Unconditional logistic regression models estimated odds ratios (ORs) and 95% confidence intervals (CIs) of prostate cancer by quartiles (using the lowest quartile as the reference), adjusting for matching factors, age at blood draw, PSA test before blood draw, year, batch and season of blood draw, and follow-up time. We also ran the corresponding conditional logistic regression analyses with the matched pairs; however, the results were not qualitatively different, and the estimates from the unconditional models were more stable because of the inclusion of all control subjects. Thus, we present the results for the unconditional models only. To address potential confounding by PSA screening, we created a variable for PSA testing frequency. For case patients, we calculated the percentage of PSA tests a man could possibly have reported before diagnosis. For example, a case patient who was diagnosed in 2004 could have up to six recorded tests (1994, 1996, 1998, 2000, 2002, 2004), whereas a case patient who was diagnosed in 1998 could have up to three recorded tests (1994, 1996, 1998). Frequency of PSA testing in control subjects was assessed through 2004, with a maximum of six recorded tests.
We considered the following potential confounders that have been associated with prostate cancer incidence and progression: body mass index (kg/m2), race (white, nonwhite), smoking (never, past, current), vigorous physical activity (metabolic equivalent task-hours/wk), energy-adjusted calcium (mg/d) and lycopene (μg/d) intakes, height (inches), diabetes status (yes or no), total energy intake (kcal/d), coffee intake (servings per day), family history of prostate cancer (yes or no), vasectomy status (yes or no), red meat (servings per week), and fish intake (servings per week). Covariate values from the 1994 follow-up questionnaire were used as they were closest to the time of blood collection. If values in 1994 were missing, values from previous years (1986–1992) were substituted. However, after adjusting for the matching factors, there was little evidence for confounding by any of the additional covariates, so they were not included in the final model.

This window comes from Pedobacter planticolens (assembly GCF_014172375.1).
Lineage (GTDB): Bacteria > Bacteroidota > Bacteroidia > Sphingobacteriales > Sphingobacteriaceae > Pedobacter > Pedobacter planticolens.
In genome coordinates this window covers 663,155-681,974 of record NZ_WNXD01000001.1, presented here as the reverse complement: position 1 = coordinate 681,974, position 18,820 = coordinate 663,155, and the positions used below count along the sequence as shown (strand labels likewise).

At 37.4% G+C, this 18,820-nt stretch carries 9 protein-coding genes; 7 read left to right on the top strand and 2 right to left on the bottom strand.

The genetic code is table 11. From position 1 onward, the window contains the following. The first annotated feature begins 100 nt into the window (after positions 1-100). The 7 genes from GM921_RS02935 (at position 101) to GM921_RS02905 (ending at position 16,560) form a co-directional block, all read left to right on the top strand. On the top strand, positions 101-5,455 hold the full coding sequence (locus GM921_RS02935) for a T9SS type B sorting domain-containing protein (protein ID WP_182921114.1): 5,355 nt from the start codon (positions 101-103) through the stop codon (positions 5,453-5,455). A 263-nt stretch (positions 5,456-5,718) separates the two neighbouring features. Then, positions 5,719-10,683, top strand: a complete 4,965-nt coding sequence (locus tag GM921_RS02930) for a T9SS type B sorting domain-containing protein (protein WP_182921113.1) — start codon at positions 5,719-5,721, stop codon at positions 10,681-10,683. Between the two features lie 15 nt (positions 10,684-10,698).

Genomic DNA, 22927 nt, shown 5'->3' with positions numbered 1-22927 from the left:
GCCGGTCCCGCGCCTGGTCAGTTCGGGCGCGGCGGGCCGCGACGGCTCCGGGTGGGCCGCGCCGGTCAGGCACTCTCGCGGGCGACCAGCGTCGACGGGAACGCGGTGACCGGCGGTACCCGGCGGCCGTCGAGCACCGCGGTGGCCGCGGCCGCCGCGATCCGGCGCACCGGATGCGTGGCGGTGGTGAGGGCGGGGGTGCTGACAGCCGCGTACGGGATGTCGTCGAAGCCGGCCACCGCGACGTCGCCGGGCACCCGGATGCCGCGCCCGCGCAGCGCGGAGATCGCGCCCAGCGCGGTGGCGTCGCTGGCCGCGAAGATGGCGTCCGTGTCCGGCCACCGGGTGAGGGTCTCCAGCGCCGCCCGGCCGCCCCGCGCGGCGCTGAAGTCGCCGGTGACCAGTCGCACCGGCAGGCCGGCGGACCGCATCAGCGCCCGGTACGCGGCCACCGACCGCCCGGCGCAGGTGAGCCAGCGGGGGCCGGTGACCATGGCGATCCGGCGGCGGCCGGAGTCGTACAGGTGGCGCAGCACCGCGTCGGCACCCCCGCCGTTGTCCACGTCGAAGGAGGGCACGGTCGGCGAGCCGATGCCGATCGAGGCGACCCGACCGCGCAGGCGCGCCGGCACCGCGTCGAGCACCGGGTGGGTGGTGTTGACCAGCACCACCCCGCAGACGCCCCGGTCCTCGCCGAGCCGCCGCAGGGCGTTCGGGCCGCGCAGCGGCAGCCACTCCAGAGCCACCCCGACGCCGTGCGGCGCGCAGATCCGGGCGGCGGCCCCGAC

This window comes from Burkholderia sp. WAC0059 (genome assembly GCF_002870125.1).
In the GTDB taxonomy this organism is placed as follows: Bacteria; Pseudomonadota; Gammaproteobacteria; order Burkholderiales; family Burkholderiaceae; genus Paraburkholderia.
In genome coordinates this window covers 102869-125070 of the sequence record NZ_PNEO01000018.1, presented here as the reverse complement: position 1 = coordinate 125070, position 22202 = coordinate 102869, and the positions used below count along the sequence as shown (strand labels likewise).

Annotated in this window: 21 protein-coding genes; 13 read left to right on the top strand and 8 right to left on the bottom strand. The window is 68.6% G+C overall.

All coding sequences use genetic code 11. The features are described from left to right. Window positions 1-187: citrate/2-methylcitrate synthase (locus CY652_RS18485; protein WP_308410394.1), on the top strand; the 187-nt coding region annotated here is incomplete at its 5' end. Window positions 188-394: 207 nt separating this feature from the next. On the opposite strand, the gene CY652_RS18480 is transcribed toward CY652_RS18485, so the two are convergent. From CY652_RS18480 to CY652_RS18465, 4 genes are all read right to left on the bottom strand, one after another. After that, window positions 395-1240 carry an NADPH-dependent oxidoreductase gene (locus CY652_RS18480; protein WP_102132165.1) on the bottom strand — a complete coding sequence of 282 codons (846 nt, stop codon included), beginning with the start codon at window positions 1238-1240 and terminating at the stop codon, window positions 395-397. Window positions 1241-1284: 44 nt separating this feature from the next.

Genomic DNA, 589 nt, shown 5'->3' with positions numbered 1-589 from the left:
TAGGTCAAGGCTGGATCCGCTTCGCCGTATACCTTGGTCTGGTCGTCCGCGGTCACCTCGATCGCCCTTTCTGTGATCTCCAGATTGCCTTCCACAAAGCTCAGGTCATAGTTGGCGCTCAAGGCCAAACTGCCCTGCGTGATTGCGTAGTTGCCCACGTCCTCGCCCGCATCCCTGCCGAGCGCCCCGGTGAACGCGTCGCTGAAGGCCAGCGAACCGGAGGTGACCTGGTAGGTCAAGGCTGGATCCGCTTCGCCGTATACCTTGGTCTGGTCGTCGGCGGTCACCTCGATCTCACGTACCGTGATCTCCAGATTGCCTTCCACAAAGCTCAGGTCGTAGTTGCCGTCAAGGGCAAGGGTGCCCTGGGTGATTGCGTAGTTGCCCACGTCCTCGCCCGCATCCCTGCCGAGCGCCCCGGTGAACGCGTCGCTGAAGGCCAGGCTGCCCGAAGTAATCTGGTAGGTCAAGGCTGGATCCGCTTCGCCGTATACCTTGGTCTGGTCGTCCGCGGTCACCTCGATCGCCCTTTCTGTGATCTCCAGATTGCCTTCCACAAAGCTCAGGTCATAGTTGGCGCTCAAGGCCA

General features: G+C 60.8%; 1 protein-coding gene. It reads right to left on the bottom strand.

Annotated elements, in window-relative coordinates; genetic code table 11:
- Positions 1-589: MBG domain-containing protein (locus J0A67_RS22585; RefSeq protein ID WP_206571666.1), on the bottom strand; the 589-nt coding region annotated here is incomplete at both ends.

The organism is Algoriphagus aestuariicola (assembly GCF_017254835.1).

Tests for trends were computed using an ordinal variable with values of 1–4 corresponding to the quartile in which the individual’s plasma vitamin D metabolite fell. All statistical tests were two-sided, and P values less than .05 were considered statistically significant.
We conducted the following sensitivity analyses. Because race is known to be associated with both prostate cancer risk and vitamin D levels, we restricted to only white men (95% of the population). To assess whether the association varied by time since blood draw and to consider the possibility of reverse causation in which undiagnosed tumor could potentially change vitamin D levels, we conducted analyses excluding case patients who were diagnosed within the first 2 years after blood draw and comparing case patients who were diagnosed within 5 years of blood draw to those diagnosed 5 years or later following blood draw. We also analyzed the data using a measure of 25(OH)D that was standardized for batch and season as described by Rosner et al. (18). β coefficients from a linear regression model of 25(OH)D with batch and season indicators were averaged; for each specific batch–season combination, the difference between the corresponding β coefficient from the model and the average coefficient was subtracted from the unadjusted 25(OH)D value to create a continuous measurement that was standardized to the average batch–season.